The Lipid Invasion Model – A New Alzheimer’s Theory

February 16, 2024

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Alzheimer’s Dementia, often shortened to AD, is abjectly terrible. People with the disease lose memories, language, and the ability to function by themselves. It was first described over a hundred years ago by Dr. Alzheimer,  and there has been startlingly little progress in treating the disease since. Alzheimer’s disease is a dementia characterized by two kinds of brain deposits: amyloid plaques and tau tangles. It’s the most common type of dementia. Dr. Alzheimer also noticed the distinct presence of extra cholesterol in the brain, which we will return to.

We have few medications that are approved to help with Alzheimer’s. Even these don’t cure the disease but instead slow its progress. This indicates a fundamental lack of a good model for how the disease starts or progresses. The first big hypothesis for Alzheimer’s was the cholinergic hypothesis; that there is a paucity of a neurotransmitter called acetylcholine causing the damage. Unfortunately, drugs that increase acetylcholine don’t stop the disease progression. The second big hypothesis, the one that is currently in vogue, is the amyloid cascade hypothesis. According to this theory an amyloid precursor known as amyloid beta (Aβ) is the cause of Alzheimer’s. This makes a lot of sense, as Aβ is the main component of amyloid plaques and people with a genetic predisposition to make extra Aβ tend to get Alzheimer’s (called familial Alzheimer’s). There are a few inconsistencies in this hypothesis: the distribution of Aβ doesn’t match how bad the disease is, and risk factors that increase Aβ don’t match those of Alzheimer’s. To make matters worse, in spite of decades of research, over 99% of clinical research studies targeting Aβ have failed to bring a medication to market.1 

Enter the Lipid Invasion Model. This is a new hypothesis developed in 2021 to explain the root cause of Alzheimer’s dementia. The basic idea is that the barrier between the brain and the rest of the body degrades, which allows cholesterols and free fatty acids to “invade” the brain and cause damage. The less basic idea is the rest of this article.

To begin, let’s discuss the barrier between the brain and the body, aptly called the Blood Brain Barrier. The barrier is made up of the blood vessels of the brain. These are special blood vessels with unique properties. The cells that make up the walls of the blood vessels, called epithelial cells, are joined together with tight junctions that keep small charged particles from getting past. These epithelial cells are dotted with special transporters that only let in certain nutrients. Other brain cells called pericytes and astrocytes surround the epithelial cells (on the brain side) and keep out stragglers. This allows the brain to maintain the environmental conditions that it needs to function. Instead of letting a free flow of blood to cells, the blood brain barrier only lets in specific amounts of specific nutrients. One of the key items that is restricted by the blood brain barrier is lipids.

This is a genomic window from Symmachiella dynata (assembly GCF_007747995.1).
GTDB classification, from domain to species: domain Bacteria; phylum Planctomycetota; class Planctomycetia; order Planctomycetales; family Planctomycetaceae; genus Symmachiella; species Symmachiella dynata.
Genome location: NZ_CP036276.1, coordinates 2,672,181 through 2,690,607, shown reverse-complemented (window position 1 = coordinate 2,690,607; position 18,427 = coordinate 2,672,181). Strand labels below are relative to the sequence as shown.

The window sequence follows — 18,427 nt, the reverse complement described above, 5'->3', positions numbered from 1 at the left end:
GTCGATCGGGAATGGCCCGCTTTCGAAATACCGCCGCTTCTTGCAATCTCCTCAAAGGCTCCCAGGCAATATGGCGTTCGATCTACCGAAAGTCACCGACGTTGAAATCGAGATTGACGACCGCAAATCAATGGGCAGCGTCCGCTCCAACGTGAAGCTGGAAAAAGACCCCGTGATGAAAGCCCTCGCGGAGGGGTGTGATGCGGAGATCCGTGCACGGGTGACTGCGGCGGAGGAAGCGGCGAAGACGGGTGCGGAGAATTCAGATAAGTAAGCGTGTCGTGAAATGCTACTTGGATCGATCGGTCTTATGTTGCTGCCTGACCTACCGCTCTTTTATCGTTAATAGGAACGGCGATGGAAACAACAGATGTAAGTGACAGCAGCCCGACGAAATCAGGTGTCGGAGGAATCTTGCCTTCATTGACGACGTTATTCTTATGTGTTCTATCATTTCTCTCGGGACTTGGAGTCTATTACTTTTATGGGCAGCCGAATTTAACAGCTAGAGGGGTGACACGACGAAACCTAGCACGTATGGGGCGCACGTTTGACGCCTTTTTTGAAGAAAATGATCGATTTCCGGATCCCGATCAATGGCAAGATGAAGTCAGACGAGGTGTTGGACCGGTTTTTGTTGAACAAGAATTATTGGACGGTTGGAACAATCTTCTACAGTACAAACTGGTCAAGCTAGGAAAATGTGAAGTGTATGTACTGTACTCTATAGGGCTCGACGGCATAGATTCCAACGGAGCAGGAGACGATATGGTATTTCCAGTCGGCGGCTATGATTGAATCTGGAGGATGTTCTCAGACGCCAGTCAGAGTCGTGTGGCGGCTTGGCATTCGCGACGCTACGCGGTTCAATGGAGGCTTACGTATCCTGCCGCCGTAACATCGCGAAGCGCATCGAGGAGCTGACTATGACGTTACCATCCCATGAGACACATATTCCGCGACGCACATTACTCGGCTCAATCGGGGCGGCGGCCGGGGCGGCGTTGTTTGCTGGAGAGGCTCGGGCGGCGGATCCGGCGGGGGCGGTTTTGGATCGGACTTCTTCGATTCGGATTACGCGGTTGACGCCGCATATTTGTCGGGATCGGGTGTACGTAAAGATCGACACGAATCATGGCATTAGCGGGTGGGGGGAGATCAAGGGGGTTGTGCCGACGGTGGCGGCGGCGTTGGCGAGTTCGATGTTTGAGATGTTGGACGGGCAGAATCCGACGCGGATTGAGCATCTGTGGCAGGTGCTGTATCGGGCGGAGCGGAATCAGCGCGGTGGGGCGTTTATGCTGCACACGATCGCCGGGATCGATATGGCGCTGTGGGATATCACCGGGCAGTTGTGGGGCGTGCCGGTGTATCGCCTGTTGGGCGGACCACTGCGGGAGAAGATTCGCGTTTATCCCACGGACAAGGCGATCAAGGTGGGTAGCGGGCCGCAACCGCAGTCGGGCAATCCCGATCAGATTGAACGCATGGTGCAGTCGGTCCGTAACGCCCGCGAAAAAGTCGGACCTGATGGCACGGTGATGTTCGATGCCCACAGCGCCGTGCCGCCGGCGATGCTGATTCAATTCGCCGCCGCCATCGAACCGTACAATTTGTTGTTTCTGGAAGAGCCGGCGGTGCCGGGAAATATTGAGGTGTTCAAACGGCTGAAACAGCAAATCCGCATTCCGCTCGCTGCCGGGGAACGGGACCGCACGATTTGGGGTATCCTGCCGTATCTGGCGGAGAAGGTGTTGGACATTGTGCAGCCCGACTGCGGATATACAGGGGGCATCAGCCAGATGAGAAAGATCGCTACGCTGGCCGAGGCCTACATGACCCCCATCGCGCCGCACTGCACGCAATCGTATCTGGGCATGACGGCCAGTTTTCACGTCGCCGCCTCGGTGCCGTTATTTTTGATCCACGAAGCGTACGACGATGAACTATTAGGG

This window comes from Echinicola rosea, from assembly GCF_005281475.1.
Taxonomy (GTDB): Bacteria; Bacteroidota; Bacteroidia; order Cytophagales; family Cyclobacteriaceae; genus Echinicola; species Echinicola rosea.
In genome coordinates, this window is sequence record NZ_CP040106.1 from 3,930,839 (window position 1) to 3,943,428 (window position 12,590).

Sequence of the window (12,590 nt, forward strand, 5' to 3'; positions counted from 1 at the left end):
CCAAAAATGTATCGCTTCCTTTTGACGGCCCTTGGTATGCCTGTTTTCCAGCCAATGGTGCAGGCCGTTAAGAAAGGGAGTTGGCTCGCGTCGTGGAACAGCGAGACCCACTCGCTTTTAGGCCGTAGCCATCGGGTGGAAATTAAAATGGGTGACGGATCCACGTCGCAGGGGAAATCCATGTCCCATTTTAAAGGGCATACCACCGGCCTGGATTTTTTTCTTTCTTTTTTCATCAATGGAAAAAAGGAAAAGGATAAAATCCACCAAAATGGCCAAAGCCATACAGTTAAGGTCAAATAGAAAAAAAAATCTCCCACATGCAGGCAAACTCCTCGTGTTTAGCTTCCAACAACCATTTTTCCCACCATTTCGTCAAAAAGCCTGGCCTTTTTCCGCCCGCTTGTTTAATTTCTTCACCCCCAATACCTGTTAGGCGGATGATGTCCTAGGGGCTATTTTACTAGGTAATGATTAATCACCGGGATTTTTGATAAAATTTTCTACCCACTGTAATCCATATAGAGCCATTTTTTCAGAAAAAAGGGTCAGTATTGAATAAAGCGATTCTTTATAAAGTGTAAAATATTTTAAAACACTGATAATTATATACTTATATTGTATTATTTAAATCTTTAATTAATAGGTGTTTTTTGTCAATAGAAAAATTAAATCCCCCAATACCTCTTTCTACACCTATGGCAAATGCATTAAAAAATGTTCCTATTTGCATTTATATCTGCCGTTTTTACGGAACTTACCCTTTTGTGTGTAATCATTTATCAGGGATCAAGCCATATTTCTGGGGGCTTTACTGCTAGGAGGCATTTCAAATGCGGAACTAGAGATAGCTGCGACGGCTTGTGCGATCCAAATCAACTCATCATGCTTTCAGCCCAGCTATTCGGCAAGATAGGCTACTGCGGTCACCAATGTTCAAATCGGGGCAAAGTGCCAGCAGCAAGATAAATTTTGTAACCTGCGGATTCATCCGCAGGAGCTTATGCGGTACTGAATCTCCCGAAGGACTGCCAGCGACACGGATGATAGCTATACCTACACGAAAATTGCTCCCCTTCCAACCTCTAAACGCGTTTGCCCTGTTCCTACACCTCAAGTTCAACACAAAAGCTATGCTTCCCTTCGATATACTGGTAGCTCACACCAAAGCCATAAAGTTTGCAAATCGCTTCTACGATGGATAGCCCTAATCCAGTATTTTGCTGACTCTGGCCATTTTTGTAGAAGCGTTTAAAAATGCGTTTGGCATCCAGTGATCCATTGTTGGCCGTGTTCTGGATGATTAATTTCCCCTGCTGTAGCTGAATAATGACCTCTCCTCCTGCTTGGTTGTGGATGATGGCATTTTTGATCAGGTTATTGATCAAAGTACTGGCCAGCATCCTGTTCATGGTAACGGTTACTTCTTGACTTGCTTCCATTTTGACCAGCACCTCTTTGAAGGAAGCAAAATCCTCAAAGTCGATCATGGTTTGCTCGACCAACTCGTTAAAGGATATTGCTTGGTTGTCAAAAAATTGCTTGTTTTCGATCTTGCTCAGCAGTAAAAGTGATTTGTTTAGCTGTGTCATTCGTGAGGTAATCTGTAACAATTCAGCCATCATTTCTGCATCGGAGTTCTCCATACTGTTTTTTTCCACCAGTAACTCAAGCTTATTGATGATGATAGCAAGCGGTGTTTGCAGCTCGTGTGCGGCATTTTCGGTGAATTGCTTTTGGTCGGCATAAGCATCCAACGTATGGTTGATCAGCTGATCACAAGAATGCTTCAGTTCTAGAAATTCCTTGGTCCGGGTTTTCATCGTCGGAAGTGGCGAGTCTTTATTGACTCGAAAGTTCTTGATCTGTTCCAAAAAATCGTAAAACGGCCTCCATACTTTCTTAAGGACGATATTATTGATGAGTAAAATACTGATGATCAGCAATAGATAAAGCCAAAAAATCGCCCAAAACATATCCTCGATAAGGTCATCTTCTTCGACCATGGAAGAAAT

“Lipids” is another name for fats. In the body they perform several vital functions, and in the brain they are critical. Even though the brain is only 2% of the body’s weight, it contains nearly a ¼ of the body’s cholesterol. It uses this for cell repair, creating synapses (learning), releasing communication particles, and for coating neurons to increase the speed of thought. The two lipids relevant to this discussion are cholesterol and free fatty acids. These are energy-dense particles that don’t dissolve in watery liquids like blood. Instead, they need to hitch a ride to be transported through the bloodstream. In the brain, cholesterols and free fatty acids must be transported in small, dense, protein-rich particles called lipoproteins. In the body, lipoproteins come in many different sizes (including low-density lipoproteins, known as LDL). In addition, free fatty acids can be transported in a different protein called albumin. Part of the blood brain barrier’s job is to keep these two systems of transporting lipids separate.